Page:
Translated byLester Somera
Just a Kansai guy trying to get by
The number of Muslim tourists coming to Japan has rapidly increased in recent years, and Osaka Station has a prayer room available to accommodate their needs.
In recent years, there has been a rapid increase in the number of people from majority-Muslim countries like Indonesia and Malaysia coming to visit Kansai. In October 2014, a prayer room was set up in Osaka Station City (JR Osaka Station) to accommodate people of all denominations. We’ll introduce you to the prayer room, which will be a comfortable place of refuge on your trip.
Osaka Station City is a multipurpose complex that encompasses JR Osaka Station. Including the South Gate Building (above photo) on the south side of the station and the North Gate Building on the north side, it is one of Japan’s leading commercial facilities.
You can enjoy the view of the giant roof that covers the station building from the upper level of the connecting bridge, which links the north and south sides.
The prayer room is on the western end of the south gate plaza, first floor. Frosted glass is used to give visitors privacy.
Go inside and you will find the men’s prayer room on the right, as well as the women’s prayer room on the left. There are mirrors and luggage racks for you to use. The wall has informational pamphlets in Japanese, English, Chinese and Korean for you to read.
There is a small shower room you can clean up before your prayer.
There are also paper towels available from a dispenser in the wall.
It’s a compact space, but there is a prayer rug on top of an unobtrusively colored carpet.
Cardinal directions are indicated on the ceiling compass. The small mark on the right shows the direction of Qibla, which Muslims face five times a day during their prayers.
You need to go to the Osaka Station City 3F information counter (open from 10:00 to 20:00), located on the north side of the connecting bridge, and check in to use the prayer room. From the JR line, go out the connecting bridge exit and turn right. Tell the staff that you want to use the room, then fill out the form with the necessary information. Head to the prayer room during your allotted time and the door will automatically open. Use of the prayer room is limited to 20 minutes per visit.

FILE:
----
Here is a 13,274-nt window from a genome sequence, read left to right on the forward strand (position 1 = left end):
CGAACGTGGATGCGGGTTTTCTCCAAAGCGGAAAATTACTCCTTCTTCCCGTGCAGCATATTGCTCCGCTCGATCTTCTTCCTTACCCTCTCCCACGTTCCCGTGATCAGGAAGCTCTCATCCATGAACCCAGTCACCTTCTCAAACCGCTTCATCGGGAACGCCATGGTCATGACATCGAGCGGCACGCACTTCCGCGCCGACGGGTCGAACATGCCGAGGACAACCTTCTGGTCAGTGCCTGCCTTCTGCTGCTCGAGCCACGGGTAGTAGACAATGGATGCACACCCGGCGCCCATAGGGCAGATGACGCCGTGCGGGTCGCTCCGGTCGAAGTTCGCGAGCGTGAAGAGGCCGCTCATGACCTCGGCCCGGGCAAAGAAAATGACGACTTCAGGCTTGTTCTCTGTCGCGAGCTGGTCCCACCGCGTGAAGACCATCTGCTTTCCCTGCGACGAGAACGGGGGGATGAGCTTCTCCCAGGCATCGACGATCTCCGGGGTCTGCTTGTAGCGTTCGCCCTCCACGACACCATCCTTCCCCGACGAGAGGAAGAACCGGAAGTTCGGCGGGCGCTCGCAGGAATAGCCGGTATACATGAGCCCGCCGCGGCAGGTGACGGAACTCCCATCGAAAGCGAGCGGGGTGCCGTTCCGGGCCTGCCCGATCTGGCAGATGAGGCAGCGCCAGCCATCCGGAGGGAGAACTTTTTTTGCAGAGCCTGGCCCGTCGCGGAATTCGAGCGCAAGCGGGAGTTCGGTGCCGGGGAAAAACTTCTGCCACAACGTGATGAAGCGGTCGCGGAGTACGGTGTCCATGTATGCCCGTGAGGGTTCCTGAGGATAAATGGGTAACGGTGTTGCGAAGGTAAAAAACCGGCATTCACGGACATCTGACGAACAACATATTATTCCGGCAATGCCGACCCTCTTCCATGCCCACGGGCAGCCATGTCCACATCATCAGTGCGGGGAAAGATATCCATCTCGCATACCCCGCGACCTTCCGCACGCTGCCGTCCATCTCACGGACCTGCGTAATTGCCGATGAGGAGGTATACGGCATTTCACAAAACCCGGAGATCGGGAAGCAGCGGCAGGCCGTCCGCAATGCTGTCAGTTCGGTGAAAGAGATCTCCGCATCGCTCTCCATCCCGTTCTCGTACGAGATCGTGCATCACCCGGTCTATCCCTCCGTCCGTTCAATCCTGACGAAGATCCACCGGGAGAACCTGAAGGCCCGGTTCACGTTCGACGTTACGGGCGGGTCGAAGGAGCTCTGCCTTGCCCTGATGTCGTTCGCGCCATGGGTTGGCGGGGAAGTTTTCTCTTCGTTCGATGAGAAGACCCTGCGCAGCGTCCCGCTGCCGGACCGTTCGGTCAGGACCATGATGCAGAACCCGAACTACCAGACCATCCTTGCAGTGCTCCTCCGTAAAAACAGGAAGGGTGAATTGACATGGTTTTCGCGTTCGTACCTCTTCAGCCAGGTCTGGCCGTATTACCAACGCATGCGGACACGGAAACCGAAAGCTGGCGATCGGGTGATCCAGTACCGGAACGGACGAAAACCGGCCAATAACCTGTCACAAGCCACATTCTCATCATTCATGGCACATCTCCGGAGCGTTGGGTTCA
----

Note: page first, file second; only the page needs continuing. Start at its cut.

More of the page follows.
The prayer room is on the west end of the south gate plaza on the first floor. Go out the south central gate of Osaka Station and walk a short distance. You will see the prayer room on your right.
Since its establishment in 2014, the prayer room has gone from seven or eight visitors a day to 14 or 15 visitors a day, and during hanami season, there can be as many as 25 visitors. 80% of visitors are from Malaysia and Indonesia, and many of them learned about the prayer room from pamphlets, Twitter, and word of mouth. The visitors seem unanimous in their happiness that such a facility exists. Though they are few in number, there are also Buddhist and Confucian visitors who use the room.
Kubo-san of Osaka Station City told us a happy story about how soon after the prayer room opened, a Muslim who worked near the station insisted on conveying his thanks to the people who built it. By chance, an architect involved in its construction was nearby, and the room was full of smiles as the men exchanged firm handshakes. Kubo-san said that “As the tourist gateway in Osaka, it would bring us great joy if people were to use the prayer room at Osaka Station in Osaka Station City. The prayer room is open to people of all religions, so feel free to visit.
Osaka Station City Prayer Room
Address: Osaka, Kita, Umeda 3-chome
Hours: 11:00 - 19:00 (last reception at 18:40)
From May to August, 11:00 - 20:00 (last reception at 19:40)
Other Languages: English and Chinese at the information counter
Pamphlets in Other Languages: English, Chinese and Korean
Station: JR Osaka Station
Access: JR Osaka Station 1F, south gate plaza (from the central exit, go out the right side and walk a short distance)
Religion: All denominations welcome
Phone: 06-6458-0212 (information)
Homepage: Osaka Station City